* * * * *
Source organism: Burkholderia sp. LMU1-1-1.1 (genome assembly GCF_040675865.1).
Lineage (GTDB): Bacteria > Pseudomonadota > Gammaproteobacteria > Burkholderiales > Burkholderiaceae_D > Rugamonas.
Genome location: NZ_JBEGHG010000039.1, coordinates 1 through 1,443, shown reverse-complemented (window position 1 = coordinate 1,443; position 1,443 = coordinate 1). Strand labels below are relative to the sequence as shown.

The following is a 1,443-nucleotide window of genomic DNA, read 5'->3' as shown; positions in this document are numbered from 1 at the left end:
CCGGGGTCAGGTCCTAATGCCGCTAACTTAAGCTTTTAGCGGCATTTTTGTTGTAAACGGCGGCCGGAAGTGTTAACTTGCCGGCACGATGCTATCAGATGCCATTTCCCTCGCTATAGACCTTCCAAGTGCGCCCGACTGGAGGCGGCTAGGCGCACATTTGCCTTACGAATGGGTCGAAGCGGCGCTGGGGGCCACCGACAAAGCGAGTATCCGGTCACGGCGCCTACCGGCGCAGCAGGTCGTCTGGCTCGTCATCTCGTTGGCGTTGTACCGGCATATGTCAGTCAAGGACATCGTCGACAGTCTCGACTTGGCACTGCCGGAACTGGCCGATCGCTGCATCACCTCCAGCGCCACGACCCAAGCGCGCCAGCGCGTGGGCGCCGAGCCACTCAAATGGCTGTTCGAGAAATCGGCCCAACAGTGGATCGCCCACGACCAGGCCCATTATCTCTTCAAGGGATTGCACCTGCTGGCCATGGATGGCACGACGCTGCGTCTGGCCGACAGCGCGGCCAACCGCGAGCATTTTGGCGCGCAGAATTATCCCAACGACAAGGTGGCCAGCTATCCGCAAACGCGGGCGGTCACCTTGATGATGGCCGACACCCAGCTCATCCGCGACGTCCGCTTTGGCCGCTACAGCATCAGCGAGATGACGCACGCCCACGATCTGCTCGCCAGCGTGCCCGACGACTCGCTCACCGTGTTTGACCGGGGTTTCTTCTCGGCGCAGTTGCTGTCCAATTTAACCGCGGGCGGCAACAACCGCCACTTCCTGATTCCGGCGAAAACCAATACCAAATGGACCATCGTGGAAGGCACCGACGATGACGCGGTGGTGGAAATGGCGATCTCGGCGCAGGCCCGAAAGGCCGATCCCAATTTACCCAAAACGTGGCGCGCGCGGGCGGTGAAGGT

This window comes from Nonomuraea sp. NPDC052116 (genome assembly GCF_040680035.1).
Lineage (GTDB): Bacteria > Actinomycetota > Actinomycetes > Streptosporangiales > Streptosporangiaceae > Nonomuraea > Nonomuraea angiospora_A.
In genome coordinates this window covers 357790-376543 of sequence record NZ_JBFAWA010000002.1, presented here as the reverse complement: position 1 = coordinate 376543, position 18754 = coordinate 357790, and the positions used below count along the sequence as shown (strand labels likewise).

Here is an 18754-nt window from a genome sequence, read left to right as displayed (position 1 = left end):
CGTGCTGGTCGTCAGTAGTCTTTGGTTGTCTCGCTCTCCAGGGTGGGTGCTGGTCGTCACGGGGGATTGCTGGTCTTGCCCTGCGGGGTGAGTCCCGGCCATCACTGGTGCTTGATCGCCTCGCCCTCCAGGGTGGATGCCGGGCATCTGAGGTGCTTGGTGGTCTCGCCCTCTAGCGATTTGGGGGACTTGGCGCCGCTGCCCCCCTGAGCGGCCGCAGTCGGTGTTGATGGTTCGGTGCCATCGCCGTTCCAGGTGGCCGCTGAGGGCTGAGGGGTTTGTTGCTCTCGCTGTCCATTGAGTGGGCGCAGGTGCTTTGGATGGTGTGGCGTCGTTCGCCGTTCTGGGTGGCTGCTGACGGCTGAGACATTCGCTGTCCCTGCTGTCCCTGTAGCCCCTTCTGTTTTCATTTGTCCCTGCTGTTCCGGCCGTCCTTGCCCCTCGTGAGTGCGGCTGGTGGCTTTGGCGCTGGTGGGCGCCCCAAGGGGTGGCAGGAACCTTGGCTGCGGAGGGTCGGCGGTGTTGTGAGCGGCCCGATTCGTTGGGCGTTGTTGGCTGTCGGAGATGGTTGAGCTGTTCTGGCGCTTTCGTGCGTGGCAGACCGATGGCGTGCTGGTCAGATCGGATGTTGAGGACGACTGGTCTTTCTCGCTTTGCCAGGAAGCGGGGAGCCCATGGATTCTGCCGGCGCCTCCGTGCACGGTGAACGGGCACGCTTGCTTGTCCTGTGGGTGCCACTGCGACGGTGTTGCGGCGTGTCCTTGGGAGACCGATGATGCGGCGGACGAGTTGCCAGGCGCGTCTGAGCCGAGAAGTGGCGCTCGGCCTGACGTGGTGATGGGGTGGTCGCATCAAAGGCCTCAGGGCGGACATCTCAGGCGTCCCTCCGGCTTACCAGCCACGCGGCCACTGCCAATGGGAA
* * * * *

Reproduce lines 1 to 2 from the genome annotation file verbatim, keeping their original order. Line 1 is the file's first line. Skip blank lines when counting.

Source organism: Burkholderia sp. LMU1-1-1.1 (genome assembly GCF_040675865.1).
Lineage (GTDB): Bacteria > Pseudomonadota > Gammaproteobacteria > Burkholderiales > Burkholderiaceae_D > Rugamonas.